I got more electrolytes and anything I could think of into him. He wouldn't drink warm water so I gave him propyl glycol. We positioned him so he'd be sitting upright. He did give me a few burps so that was good. His eye was swollen from his attempts to get up. Fortunately he is a wool sheep so though he was wet, his wool helped, and it was about 55 out so not too cold. But he was still shaking. I stayed with him for more than hour, watching, hoping he'd stand for me once calm. I'm sure it was a horrific ordeal for him.
But he never got up, and a couple times just wanted to lie on his side. Not good. I propped him up, stuffed hay all round him to try to keep him up, and then just let him be. I had done all I could and I talked to him for awhile before going inside about eight. I was soaking wet from head to toe and was shivering myself.
I went to check on him at 10 and he was upright, and his eyes looked good. He was breathing calmly. He had good color in his lips and eyes. But, I sensed a closing down. I stayed with him and he seemed to like having his face gently stroked, and then I went inside for the night.
I found him on his side this morning, but got him upright -he still could not stand. He ate well again and I dosed him with more electrolytes. His body functions are normal. I decided to put Victor and Sophie in with him in a private suite-it is Old Man Guinnias' old stall, and it is the stall where the sick and hospice patients go. It is where the lambs are held before harvest. It is a very special place, the light is beautiful there and I propped him up so he can see outside.
I have a vet on call, but right now we are waiting. Each time I have gone out, he has moved his position slightly, but still can't rise. I'm afraid feeding him while he is lying down [not cast, just lying down] will eventually catch up to him. But, it's all I can do. He doesn't seem to be in pain-no teeth grinding or neck stretching. And today I felt like he really wanted to get up. I am hoping that he will gain strength.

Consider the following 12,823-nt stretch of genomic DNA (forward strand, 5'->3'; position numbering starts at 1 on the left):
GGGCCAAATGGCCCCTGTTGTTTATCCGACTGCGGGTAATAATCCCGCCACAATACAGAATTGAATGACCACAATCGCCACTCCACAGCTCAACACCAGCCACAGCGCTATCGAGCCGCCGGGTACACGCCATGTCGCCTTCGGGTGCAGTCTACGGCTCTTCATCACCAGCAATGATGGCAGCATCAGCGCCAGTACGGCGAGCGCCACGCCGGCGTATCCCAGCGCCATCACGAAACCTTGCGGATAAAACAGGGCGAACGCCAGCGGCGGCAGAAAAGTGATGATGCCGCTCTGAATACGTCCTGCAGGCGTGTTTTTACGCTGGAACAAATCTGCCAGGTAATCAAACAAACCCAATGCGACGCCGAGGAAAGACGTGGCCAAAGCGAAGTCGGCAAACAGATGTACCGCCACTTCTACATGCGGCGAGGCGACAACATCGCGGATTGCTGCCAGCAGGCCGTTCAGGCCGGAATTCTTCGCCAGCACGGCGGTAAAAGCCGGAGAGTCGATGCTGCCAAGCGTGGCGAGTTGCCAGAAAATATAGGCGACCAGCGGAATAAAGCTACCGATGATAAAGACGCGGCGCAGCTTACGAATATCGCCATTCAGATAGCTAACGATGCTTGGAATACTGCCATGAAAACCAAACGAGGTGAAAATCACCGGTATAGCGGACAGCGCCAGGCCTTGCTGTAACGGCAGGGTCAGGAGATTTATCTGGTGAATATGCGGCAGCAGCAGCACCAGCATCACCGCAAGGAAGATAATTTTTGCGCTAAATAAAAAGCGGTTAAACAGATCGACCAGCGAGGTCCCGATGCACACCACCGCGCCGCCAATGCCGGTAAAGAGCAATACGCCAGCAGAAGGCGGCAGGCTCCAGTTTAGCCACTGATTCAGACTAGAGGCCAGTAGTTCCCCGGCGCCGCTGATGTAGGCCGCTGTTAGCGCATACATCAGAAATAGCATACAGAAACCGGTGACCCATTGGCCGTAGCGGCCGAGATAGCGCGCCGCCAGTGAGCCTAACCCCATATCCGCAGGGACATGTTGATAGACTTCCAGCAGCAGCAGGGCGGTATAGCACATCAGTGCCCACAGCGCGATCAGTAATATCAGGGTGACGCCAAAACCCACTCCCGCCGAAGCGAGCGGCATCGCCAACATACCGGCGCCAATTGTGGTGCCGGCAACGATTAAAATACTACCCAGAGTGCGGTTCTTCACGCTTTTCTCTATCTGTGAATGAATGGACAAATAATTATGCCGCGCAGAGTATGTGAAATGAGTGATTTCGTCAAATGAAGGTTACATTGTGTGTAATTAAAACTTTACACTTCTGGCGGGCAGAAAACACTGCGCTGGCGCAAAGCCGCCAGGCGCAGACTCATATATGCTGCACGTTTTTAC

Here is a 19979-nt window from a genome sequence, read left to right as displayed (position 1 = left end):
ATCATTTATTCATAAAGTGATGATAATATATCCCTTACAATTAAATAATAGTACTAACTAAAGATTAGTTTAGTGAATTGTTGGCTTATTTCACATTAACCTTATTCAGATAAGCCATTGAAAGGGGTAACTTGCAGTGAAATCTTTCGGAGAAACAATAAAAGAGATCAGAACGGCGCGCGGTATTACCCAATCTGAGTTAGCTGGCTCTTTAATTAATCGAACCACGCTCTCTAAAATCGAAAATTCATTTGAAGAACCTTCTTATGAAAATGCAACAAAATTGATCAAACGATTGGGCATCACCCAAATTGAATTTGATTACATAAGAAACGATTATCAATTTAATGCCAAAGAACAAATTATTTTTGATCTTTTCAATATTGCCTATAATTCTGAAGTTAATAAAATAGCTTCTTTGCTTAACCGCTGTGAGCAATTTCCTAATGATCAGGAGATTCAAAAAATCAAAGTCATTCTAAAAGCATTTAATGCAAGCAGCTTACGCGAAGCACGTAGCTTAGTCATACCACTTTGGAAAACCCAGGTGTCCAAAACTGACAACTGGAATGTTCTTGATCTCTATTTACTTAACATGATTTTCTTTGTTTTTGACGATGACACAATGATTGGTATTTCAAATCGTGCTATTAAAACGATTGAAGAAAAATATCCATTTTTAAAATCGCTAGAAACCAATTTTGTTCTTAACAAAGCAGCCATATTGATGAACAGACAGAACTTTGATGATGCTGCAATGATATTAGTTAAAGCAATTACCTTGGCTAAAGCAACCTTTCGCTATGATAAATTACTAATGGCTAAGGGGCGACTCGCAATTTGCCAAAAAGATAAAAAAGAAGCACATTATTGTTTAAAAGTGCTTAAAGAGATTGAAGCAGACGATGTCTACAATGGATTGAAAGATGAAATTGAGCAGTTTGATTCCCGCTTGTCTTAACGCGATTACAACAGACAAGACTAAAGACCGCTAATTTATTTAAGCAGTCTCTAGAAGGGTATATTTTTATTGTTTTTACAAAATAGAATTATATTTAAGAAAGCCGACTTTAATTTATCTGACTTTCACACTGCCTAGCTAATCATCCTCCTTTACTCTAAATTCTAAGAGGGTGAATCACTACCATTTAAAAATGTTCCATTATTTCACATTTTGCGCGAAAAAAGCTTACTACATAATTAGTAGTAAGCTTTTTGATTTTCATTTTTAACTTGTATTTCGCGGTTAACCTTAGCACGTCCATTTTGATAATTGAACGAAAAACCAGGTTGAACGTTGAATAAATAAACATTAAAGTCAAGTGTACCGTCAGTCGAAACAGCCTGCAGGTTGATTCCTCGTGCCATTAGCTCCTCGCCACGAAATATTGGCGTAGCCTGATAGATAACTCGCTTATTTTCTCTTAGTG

I don't know why this happened. He could have had a mini seizure and gone down. I don't know. None of the other animals had gone to him either, which I thought telling. But, I'm often wrong.
I think one clear realization for me is that I can't take on any more large animals. I have to be able to care for them on my own if Martyn isn't here or it is night time. We should probably invest in a fork lift for the back of the tractor, I could put a pallet on it and might have been able to get him on it. I wouldn't trade one second with Floyd. But when I couldn't lift him, I can't tell you how scary and frustrating it was, thinking he might be out there so long that he'd die because of it. Many animals on farms or the wild do die that way, at no fault of anyone. It is nature. But I told him as I held him in the mud patch, both of us shaking, "You are not going to die in this way."
So I will stay calm for Floyd, and he is safe now, and in a dry place. He knows I come out and check on him and he knows the sound of the gate opening. He does not seemed panicked. He might just be tired, and he is very old for a big sheep. This just might be his time. This is a very reverential time. I only hope to do the best for him, and what is right at the moment. I will keep you posted.